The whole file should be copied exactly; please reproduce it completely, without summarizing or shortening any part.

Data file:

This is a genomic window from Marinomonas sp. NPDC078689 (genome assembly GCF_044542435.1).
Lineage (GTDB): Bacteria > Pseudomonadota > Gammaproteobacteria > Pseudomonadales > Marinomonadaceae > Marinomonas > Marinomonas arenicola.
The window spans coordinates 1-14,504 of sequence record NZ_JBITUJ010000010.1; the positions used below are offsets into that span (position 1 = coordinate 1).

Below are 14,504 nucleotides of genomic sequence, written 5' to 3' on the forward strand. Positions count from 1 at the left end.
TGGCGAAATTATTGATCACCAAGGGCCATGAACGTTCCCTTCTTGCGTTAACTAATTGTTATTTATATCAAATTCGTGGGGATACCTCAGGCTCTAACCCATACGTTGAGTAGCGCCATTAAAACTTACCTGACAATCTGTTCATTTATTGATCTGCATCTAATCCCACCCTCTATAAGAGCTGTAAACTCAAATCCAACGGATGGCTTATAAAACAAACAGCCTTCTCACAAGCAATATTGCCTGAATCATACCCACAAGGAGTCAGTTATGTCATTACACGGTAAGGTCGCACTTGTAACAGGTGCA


This is a genomic window from Marinomonas sp. NPDC078689 (genome assembly GCF_044542435.1).
Lineage (GTDB): Bacteria > Pseudomonadota > Gammaproteobacteria > Pseudomonadales > Marinomonadaceae > Marinomonas > Marinomonas arenicola.
The window spans coordinates 1-14,504 of sequence record NZ_JBITUJ010000010.1; the positions used below are offsets into that span (position 1 = coordinate 1).

Below are 14,504 nucleotides of genomic sequence, written 5' to 3' on the forward strand. Positions count from 1 at the left end.
TGGCGAAATTATTGATCACCAAGGGCCATGAACGTTCCCTTCTTGCGTTAACTAATTGTTATTTATATCAAATTCGTGGGGATACCTCAGGCTCTAACCCATACGTTGAGTAGCGCCATTAAAACTTACCTGACAATCTGTTCATTTATTGATCTGCATCTAATCCCACCCTCTATAAGAGCTGTAAACTCAAATCCAACGGATGGCTTATAAAACAAACAGCCTTCTCACAAGCAATATTGCCTGAATCATACCCACAAGGAGTCAGTTATGTCATTACACGGTAAGGTCGCACTTGTAACAGGTGCA